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A trust is an agreement between one or more people to hold assets for the benefit of another person or entity. Title to the trust assets is held by the "trustee" who has the legal duty to administer and distribute the trust assets for the benefit of the beneficiary. Trusts are usually established in writing and are signed by the "trustor" who is the person who creates the trust.
Most trusts are private agreements between the trustor and trustee, and courts are usually not involved in those agreements. Only some trusts are supervised by the court, meaning the court approves the selection of the trustee and approves the accounts of the trustee. The trustee itemizes receipts and disbursements (see a sample Trustee's Accounting Form, Rule 417.02).
There are many kinds of trusts. The most common ones include:
- Discretionary Trust: a trust that grants a larger amount of discretion to the trustee to distribute the trust income or principal to the beneficiary.
- Inter Vivos Trust: a trust that is created by a transfer during the trustor's (creators') lifetime. This is most commonly referred to as a living trust.
- Irrevocable Trust: a trust that cannot be revoked or amended.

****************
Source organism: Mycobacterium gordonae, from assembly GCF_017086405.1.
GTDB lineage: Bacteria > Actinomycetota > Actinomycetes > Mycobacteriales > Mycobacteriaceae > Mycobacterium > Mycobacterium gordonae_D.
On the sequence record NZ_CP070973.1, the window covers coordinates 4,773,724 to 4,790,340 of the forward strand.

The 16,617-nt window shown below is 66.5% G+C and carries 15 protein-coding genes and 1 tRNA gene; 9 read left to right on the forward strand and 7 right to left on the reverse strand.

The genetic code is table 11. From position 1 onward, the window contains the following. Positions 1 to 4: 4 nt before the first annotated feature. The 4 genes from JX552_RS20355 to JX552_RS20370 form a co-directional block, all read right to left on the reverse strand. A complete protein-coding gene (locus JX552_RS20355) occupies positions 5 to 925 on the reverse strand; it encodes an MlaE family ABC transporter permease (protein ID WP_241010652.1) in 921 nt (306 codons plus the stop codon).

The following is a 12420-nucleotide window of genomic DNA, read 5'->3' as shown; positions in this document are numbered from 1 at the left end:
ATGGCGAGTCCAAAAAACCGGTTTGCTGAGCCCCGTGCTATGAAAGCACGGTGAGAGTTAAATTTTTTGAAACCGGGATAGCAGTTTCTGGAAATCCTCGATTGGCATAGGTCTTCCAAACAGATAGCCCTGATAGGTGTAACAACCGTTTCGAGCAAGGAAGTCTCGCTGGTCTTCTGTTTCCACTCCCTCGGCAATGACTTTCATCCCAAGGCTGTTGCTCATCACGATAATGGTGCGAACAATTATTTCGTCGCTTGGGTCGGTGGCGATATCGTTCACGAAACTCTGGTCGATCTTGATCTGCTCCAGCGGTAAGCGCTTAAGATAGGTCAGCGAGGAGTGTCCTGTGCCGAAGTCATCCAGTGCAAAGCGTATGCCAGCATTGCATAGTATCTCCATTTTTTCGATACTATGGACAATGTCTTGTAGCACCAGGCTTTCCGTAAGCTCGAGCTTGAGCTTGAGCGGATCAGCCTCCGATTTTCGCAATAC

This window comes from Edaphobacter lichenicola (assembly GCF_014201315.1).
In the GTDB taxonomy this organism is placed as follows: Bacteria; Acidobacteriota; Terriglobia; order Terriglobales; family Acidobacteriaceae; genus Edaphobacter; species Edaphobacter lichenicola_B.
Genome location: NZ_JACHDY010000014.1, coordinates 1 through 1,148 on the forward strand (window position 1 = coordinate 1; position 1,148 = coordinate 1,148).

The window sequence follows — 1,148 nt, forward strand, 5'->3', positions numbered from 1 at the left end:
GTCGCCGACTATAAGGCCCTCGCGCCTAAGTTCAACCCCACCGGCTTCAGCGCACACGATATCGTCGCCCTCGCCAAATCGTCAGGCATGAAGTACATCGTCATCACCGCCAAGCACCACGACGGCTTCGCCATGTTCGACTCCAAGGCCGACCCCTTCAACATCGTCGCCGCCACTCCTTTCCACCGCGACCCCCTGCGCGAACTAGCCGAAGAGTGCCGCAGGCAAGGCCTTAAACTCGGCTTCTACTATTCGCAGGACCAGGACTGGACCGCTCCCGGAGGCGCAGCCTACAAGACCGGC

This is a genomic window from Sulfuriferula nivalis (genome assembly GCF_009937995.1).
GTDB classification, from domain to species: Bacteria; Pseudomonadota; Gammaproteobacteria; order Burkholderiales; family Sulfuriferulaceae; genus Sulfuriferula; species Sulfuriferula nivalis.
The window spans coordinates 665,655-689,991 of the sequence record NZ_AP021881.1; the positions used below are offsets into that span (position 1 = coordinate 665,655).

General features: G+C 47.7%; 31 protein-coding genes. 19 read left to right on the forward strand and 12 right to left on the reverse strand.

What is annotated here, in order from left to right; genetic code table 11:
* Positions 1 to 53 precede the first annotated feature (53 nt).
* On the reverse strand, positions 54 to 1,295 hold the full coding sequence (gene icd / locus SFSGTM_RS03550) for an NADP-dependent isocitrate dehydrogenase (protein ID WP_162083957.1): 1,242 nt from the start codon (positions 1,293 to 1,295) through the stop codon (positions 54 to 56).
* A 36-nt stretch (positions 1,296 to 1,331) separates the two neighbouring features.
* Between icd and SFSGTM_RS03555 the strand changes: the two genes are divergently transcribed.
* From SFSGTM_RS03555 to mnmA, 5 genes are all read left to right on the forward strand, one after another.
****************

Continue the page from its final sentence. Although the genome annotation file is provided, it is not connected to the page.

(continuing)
- Revocable Trust: a trust that can be revoked or amended.
- Supplemental Needs Trust: a trust established for the benefit of a disabled person to supplement the government benefits received by the beneficiary.
- Testamentary Trust: a trust created pursuant to the terms of a will and takes effect at the time of the trustor's death.
Laws & Rules
The following is a list of some of the laws and rules that relate to trusts. NOTE: This website is not a substitute for legal advice. Talk with a lawyer if you need advice or want to know how the laws and rules apply to your situation. Read What Court Staff Can & Cannot Do.
The following is a list of some legal resources. We encourage you to talk with a lawyer to get advice on how the laws and rules may affect your case.
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